Analyzing Jamf Holdings’ Newly Added Risk Factors

Minnesota-based Jamf Holdings (JAMF) is a software company primarily focused on serving organizations that use Apple (AAPL) products. Its customers include businesses, schools, and government agencies. It ended 2021 with more than 60,000 customers running 25.6 million devices. These include most of the 10 largest companies ranked on the Fortune 500 and all of the top 10 global universities. 

For Q3 2021, Jamf reported a 36% year-over-year increase in revenue to $95.6 million, surpassing the consensus estimate of $93.7 million. It posted EPS of $0.01, which declined from $0.07 in the same quarter in the previous year but met the consensus estimate.

The company anticipates revenue in the range of $99 million to $101 million for Q4, while Wall Street is looking for revenue of $98.7 million. For full-year 2021, Jamf expects to report revenue in the band of $361.5 million to $363.5 million, against the Wall Street expectation of $359.6 million.

With this in mind, we used TipRanks to take a look at the newly added risk factors for Jamf.

Risk Factors 

According to the new TipRanks Risk Factors tool, Jamf Holding’s main risk category is Finance and Corporate, representing 43% of the total 81 risks identified for the stock. Ability to Sell and Tech and Innovation are the next two major risk categories at 21% and 15% of the total risks, respectively. Jamf recently updated its profile with seven new risk factors.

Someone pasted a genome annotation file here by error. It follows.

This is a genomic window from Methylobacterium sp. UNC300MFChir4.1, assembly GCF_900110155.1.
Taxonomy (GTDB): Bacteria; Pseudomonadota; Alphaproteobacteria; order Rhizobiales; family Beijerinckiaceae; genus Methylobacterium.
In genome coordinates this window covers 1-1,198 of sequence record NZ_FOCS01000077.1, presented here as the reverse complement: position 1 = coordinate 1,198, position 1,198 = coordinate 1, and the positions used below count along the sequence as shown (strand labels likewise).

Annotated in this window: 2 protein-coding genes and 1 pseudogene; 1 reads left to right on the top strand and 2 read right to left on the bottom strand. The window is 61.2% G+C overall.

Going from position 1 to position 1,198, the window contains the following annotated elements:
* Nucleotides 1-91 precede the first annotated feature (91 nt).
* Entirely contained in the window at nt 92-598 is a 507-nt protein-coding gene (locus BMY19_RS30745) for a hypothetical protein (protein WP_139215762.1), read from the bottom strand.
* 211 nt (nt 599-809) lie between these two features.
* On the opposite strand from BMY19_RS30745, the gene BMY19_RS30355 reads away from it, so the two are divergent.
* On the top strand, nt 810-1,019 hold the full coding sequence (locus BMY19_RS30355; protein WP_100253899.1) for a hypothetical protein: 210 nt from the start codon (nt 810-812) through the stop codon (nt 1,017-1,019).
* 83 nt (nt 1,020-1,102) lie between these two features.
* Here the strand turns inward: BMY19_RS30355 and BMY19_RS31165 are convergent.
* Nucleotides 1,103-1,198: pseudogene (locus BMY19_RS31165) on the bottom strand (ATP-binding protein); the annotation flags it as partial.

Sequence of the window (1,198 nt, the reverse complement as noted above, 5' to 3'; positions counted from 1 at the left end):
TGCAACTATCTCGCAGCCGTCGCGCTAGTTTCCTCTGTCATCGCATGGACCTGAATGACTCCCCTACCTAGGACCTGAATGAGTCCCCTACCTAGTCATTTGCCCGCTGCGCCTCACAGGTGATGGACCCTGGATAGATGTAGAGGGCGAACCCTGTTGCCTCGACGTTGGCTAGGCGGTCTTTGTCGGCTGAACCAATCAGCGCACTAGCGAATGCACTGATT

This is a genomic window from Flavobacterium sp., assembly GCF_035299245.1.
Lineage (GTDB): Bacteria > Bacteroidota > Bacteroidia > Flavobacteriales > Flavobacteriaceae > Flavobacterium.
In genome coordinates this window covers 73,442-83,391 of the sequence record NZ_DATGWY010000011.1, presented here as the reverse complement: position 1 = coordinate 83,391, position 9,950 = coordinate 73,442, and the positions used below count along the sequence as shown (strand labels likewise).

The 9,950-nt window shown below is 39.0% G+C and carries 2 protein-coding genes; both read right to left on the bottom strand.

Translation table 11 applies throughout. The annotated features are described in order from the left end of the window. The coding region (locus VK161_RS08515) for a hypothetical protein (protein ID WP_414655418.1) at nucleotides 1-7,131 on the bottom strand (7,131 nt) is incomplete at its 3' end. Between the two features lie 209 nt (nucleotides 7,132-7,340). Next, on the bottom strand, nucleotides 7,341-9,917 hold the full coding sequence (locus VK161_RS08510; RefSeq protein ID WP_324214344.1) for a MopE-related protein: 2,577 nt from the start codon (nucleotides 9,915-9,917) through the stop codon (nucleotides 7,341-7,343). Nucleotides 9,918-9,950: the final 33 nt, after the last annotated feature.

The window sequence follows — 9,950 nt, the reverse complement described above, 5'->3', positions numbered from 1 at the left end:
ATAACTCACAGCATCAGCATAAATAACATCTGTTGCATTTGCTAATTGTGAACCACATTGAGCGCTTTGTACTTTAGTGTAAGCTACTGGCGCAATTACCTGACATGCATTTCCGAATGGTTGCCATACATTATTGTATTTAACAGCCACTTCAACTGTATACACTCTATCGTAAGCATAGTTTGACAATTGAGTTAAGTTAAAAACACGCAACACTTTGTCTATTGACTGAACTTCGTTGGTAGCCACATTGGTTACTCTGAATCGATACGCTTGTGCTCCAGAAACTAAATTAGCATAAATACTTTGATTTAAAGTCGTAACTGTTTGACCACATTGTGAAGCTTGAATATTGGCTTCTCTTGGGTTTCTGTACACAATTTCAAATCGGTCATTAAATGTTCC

The company informs investors that its 2025 notes indenture contains conditions that may hurt its prospects. For example, Jamf would be required to repurchase the notes for cash before maturity or increase the conversion rate if there is a fundamental change in the company. Jamf explains that the effects of those provisions may delay or prevent a takeover of the company, even if such a transaction would be beneficial to investors.

In connection with its 2026 notes, Jamf entered hedging positions with certain financial institutions. The company explains that the positions are designed to offset excess cash payments it may be required to make in relation to the notes. Additionally, the positions are meant to reduce the potential dilution to the stock resulting from the conversion of the notes. However, the company cautions that there may be issues with the hedging arrangements. Jamf mentions that the financial institutions involved could become insolvent, leaving it as an unsecured creditor.

The Finance and Corporate risk factor’s sector average is 48%, compared to Jamf’s 43%. Jamf’s shares have declined 17% over the past 12 months.

Analysts’ Take

Mizuho analyst Gregg Moskowitz recently maintained a Buy rating on JAMF stock but lowered the price target to $43 from $48. Moskowitz’s reduced price target still suggests 40.29% upside potential. The analyst cited inflation concerns and a rising interest rate environment for cutting his price targets for most software companies. 

Consensus among analysts is a Strong Buy based on 7 Buys and 2 Holds. The average Jamf Holding price target of $48.78 implies 59.15% upside potential to current levels.

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